Take 15 minutes to pen down the things you enjoyed in your pre-covid work routine. Try to be specific about the timing, think about the level of happiness you gained those little commute activities by adding your rank on a scale of 1-10. When you are ready with your ranking, try to add it to your new routine.

It could be walking the dog before work, spending time at night planning your outfit, listening to a song or podcast while driving. Start acting the parts you liked into the new normal routine. This helps you to start feeling in control of work-life from a different space, now home!

5) Stretch before and after work 

Add a little stretch to get more flexible before or after work. You can train your brain for a pre-stretch and post-stretch game. A similar commute feeling can create a little movement. It can be simple desk stretches too. 

Takeaway!

  • Like physical fitness goals add emotional fitness to your list for 2021.
  • Remember that quantity does not always equal quality.
  • Build awareness around your triggers and always spend time to self-reflect.
  • Get dressed if you like and follow the transitions that work for you!  
  • Add an end of work wrap-up routine, a simple end of tasks like final check on important tasks, emails, etc, can help tune your mind to unwind. 

    Let us know in the comments below, what you’re planning to add to your list to make work from home, work the best for you??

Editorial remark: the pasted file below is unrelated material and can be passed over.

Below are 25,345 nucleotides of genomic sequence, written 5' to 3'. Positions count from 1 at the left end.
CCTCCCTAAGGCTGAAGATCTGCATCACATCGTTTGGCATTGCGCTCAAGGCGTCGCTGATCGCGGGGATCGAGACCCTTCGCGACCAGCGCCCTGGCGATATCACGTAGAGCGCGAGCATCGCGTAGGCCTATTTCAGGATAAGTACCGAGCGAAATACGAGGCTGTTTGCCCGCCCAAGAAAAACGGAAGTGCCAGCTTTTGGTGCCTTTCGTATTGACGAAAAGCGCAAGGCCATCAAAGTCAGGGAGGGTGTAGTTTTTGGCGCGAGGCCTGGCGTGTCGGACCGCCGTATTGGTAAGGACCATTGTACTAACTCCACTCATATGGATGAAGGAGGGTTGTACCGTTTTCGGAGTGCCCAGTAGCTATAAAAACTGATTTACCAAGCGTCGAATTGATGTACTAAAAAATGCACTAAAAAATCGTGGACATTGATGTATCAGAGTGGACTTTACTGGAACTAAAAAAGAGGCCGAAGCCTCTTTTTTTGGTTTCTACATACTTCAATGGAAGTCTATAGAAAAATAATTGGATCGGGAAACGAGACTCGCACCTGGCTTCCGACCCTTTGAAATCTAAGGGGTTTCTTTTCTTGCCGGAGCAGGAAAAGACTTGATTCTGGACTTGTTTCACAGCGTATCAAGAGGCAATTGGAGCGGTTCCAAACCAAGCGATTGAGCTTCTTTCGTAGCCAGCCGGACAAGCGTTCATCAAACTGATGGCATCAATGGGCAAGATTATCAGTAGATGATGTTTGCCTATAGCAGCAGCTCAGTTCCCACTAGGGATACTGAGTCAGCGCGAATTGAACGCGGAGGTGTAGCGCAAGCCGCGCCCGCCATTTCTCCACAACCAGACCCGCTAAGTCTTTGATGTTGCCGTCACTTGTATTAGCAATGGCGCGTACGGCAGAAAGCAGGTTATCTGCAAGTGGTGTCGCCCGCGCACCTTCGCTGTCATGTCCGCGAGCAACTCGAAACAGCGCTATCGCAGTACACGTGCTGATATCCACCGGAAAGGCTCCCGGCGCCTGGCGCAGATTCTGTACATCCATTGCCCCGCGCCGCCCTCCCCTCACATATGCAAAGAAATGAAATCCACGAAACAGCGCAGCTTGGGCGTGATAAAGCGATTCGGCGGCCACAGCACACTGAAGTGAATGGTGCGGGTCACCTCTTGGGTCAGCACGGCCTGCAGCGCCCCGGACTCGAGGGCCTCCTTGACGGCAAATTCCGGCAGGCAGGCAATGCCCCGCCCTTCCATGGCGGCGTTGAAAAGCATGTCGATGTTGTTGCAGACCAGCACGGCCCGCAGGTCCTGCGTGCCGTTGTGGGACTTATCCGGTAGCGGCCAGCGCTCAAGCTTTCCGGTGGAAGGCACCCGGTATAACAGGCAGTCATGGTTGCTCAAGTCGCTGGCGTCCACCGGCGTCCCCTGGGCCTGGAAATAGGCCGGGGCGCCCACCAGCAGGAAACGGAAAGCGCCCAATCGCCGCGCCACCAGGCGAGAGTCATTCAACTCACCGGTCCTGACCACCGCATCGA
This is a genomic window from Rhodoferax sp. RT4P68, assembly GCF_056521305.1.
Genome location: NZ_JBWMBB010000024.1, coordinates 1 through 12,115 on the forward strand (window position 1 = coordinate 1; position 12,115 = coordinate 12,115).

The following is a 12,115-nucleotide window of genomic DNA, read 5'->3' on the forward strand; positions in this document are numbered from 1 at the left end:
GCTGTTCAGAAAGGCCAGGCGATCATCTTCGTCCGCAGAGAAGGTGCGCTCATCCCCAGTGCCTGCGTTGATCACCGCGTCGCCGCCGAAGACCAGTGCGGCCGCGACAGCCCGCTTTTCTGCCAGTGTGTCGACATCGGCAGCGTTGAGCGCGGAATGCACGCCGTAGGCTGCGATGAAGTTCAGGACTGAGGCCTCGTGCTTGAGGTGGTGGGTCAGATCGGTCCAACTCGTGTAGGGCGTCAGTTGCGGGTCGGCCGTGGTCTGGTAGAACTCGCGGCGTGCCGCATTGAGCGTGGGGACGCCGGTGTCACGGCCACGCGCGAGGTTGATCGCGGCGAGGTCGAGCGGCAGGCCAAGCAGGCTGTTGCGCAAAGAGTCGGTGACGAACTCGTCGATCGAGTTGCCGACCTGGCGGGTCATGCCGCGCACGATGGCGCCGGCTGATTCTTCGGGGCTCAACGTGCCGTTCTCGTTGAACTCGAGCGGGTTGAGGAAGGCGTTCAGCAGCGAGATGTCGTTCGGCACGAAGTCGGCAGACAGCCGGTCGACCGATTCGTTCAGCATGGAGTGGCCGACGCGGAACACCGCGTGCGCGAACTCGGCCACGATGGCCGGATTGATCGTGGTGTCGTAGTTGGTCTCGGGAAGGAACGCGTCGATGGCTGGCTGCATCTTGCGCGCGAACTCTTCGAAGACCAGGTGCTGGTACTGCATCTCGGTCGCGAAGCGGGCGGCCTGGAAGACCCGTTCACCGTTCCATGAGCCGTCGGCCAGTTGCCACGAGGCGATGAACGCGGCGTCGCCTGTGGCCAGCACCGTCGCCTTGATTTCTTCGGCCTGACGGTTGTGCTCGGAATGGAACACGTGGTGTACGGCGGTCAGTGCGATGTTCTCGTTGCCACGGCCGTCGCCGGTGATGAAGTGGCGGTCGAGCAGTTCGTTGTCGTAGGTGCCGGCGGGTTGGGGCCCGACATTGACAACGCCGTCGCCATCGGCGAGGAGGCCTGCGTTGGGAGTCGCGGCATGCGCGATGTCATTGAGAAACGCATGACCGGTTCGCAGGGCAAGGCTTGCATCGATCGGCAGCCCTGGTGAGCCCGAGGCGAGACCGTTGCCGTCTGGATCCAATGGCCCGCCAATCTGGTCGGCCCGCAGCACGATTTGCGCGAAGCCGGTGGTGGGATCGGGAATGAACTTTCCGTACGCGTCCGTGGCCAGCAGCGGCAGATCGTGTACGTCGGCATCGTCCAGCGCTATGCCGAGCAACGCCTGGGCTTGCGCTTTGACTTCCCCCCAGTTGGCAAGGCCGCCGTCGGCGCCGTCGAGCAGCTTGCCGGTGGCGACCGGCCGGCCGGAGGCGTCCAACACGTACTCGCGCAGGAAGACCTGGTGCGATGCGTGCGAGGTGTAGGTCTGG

Looking to sleep better, eat a bit healthier, move more, build a practice of self-care, or just want to feel more energy each day? Let Shapa be your virtual coach. Shapa focuses your program based on YOUR lifestyle and YOUR goals so you can build healthy habits and achieve lasting results. Learn more about the Shapa difference

About the author:

Sujatha is the study manager and content creator extraordinaire on the Shapa Health team. With a Bachelor’s in Psychology and Master’s in Clinical Psychology from India, she furthered her academic skills in Applied Behavior Analysis from Ball State University, Indiana, USA. Currently, she resides in Chandler, Arizona. She has 4+ years of expertise as a mental health professional trained in psychometrics and psychotherapy working with children, adolescents and adults. Over the past 2 years, Sujatha developed a passion for mindful living, neuroscience research, human behavior and decision making, and is driven by curiosity and gratitude. As part of the Shapa Health team she designs personalized missions utilizing behavioral science and mindfulness techniques to improve the personal health journey of the Shapa community. When not at work, she enjoys baking, hiking and spending time with family. Connect with Sujatha on LinkedIn.